The public has a right to know, The Herald’s publisher said Monday.
And the newspaper is prepared to take its argument to court in an attempt to secure information about the ongoing civil and criminal cases against Franklin County Sheriff Jeff Curry.
The amount of vital information about the cases being withheld from the public is shaking residents’ confidence in both local law enforcement and the judicial system, Jeanny Sharp, Herald editor and publisher, said.
“We have business owners, community members and even fellow elected officials telling us, ‘We don’t even believe in justice anymore,’” she said. “People are demanding answers — or at least an explanation.”
Curry was arrested Feb. 27 as part of a more-than-five-month, ongoing Kansas Bureau of Investigation probe of the Franklin County Sheriff’s Office. But before the sheriff’s arrest was announced, many details associated with the case were sealed by court order. Though the public was told the charges facing the sheriff — including a felony charge of interference with law enforcement and a misdemeanor charge of official misconduct — the exact nature of the crimes alleged have not been disclosed, leaving many to merely speculate about the details involved, Sharp said.
After a dozen mostly failed open records requests to the agencies involved in the case, The Herald has filed a motion to intervene in Franklin County District Court. The action is aimed at gaining access to the sealed court documents. Court officials have declined to comment on why the documents were sealed.
Curry’s status as an elected official makes Franklin County District Court Judge Thomas H. Sachse’s decision to seal the documents associated with the case all the more troubling, Sharp said, especially since Curry is the county’s top law enforcement official.
“The public is beyond merely curious about this case,” Sharp said. “The community has a high interest in the proper conduct of law enforcement officers and elected officials. It is important to the community that the rules of justice and disclosure are applied uniformly regardless of the individual’s station in life. The Kansas Bureau of Investigation would not have filed charges against Curry without a great deal of certainty of wrongdoing. Disclosure of the details of the case enables the public to assess for itself whether the allegations are legitimate. The court has not met the burden of detailing why sealing documents in the case is necessary or prudent. We wish it wasn’t necessary for us to take legal action in order to have the details of the court case open for the public, but we take our role of exposing wrongdoing and misuse of power seriously.”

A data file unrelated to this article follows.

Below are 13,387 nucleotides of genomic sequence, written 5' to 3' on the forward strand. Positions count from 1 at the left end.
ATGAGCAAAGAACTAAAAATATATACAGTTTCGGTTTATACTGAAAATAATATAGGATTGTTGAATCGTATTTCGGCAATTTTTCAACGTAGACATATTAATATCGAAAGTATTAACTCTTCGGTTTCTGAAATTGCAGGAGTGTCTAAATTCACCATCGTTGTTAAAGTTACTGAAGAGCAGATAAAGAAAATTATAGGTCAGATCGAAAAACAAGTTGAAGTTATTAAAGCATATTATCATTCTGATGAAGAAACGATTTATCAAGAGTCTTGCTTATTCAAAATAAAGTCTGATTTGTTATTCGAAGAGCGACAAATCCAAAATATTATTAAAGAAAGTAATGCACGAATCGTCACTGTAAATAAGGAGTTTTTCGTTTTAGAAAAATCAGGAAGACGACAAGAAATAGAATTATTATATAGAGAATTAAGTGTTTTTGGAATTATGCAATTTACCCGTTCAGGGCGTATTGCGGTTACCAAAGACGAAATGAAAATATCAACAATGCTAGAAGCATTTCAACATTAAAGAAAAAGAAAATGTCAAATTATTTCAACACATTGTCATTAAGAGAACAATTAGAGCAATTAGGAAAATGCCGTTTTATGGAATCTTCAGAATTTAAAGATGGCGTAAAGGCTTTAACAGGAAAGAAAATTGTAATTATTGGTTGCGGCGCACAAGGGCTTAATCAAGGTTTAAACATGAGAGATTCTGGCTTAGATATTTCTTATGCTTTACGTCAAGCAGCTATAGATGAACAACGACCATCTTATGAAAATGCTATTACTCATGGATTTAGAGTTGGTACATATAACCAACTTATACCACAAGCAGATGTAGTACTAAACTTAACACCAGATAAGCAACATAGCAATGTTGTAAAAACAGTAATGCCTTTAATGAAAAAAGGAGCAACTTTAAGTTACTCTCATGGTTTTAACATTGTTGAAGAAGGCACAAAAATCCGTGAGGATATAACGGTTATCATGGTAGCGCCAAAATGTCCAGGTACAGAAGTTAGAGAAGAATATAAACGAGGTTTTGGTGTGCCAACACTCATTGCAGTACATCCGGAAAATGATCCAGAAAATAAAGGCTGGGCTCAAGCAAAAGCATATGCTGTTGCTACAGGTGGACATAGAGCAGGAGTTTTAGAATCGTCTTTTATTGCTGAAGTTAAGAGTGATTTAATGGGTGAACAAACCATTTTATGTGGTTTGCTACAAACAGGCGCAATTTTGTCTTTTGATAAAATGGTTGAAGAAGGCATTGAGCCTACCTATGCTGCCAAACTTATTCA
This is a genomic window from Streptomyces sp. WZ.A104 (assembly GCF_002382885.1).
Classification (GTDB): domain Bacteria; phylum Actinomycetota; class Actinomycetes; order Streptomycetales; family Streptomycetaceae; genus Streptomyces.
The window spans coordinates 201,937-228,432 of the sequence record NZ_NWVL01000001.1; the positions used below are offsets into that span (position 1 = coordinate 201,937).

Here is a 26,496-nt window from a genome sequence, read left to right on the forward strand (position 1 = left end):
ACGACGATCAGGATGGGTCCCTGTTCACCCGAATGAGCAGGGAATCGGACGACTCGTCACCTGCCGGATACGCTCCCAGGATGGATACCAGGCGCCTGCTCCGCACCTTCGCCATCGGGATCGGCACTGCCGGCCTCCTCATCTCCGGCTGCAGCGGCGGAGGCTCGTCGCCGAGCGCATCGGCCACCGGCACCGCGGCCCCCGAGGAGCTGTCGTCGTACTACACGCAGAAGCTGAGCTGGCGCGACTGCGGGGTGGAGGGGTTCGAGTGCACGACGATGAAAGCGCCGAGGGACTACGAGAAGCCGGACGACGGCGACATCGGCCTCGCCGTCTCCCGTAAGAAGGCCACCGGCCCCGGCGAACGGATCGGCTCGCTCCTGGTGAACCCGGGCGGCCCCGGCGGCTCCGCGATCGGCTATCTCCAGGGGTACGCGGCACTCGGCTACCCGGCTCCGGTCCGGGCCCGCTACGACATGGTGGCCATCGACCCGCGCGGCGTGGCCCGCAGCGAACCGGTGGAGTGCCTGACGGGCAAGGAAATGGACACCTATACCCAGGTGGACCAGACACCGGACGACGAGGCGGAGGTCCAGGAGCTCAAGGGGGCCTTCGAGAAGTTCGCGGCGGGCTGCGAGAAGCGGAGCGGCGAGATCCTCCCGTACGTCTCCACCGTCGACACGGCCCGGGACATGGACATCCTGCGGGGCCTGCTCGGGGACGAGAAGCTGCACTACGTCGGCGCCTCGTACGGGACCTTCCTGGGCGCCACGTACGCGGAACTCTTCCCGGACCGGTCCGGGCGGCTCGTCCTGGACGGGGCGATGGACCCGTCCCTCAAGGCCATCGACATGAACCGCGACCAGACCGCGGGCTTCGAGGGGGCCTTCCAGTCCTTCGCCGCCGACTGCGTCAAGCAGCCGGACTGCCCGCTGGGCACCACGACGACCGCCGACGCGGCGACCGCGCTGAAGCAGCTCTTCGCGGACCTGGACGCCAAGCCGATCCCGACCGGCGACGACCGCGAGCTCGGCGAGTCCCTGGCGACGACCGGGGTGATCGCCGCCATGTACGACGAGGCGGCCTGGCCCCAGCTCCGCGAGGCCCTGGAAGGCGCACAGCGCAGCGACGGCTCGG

Citing several legal precedents in its case, The Herald must prove that the sought-after information is of “significant public interest” and beyond curiosity.
The Curry case’s public details now largely are limited to claims that the sheriff lied about unlawfully using confidential information to privately benefit himself, another or to cause harm to another, according to documents from Franklin County District Court.
The unknown details of the case apparently were serious enough to warrant Stephen Hunting, Franklin County attorney, to begin civil ouster proceedings against Curry, along with calling on the sheriff to resign. The first hearing for Curry’s ouster proceedings was set for 11 a.m. Thursday at Franklin County District Court, 301 S. Main St., Ottawa. It is unknown whether details associated with the ouster efforts will become public at the hearing.
“Although the rights asserted by the Ottawa Herald are also enjoyed by the public at large, a newspaper suffers an injury in fact because the court’s order impeded its ability to gather news,” the motion filed on behalf of The Herald reads. “That impediment is within the zone of interest sought to be protected by the First Amendment ... An elected official, the Franklin County Sheriff, has been charged with civil and criminal wrongdoing. It is truly difficult to imagine a matter of greater public interest than the possible punishment of a person elected to office, and the possible removal of that person who had been chosen by the voters.”
Sharp, who might testify during the case, concurred. Details on Curry’s case, as well as court proceedings for Jerrod Fredricks, a master deputy with the sheriff’s office who also was charged with a felony, are relevant to the community for reasons beyond pure inquisitiveness.
“The public is outraged that it might have elected someone to office who could have willingly violated the responsibilities of his office yet refuses to resign, despite the county attorney’s request for him to do so,” Sharp said. “The public’s interest in disclosure of records promotes rather than discourages fair trials. It promotes public confidence in the proper conduct of law enforcement; it promotes public confidence in the proper prosecution of wrongdoers; it promotes confidence in the legal system and it also promotes keeping citizens informed about official government action. ... What is fair for the general populace is fair in this case, too. The Kansas Open Records Acts exists to ensure public confidence in government, to increase the accountability of governmental bodies and to deter official misconduct.”
Senior Judge John E. Sanders, El Dorado, is presiding over the cases.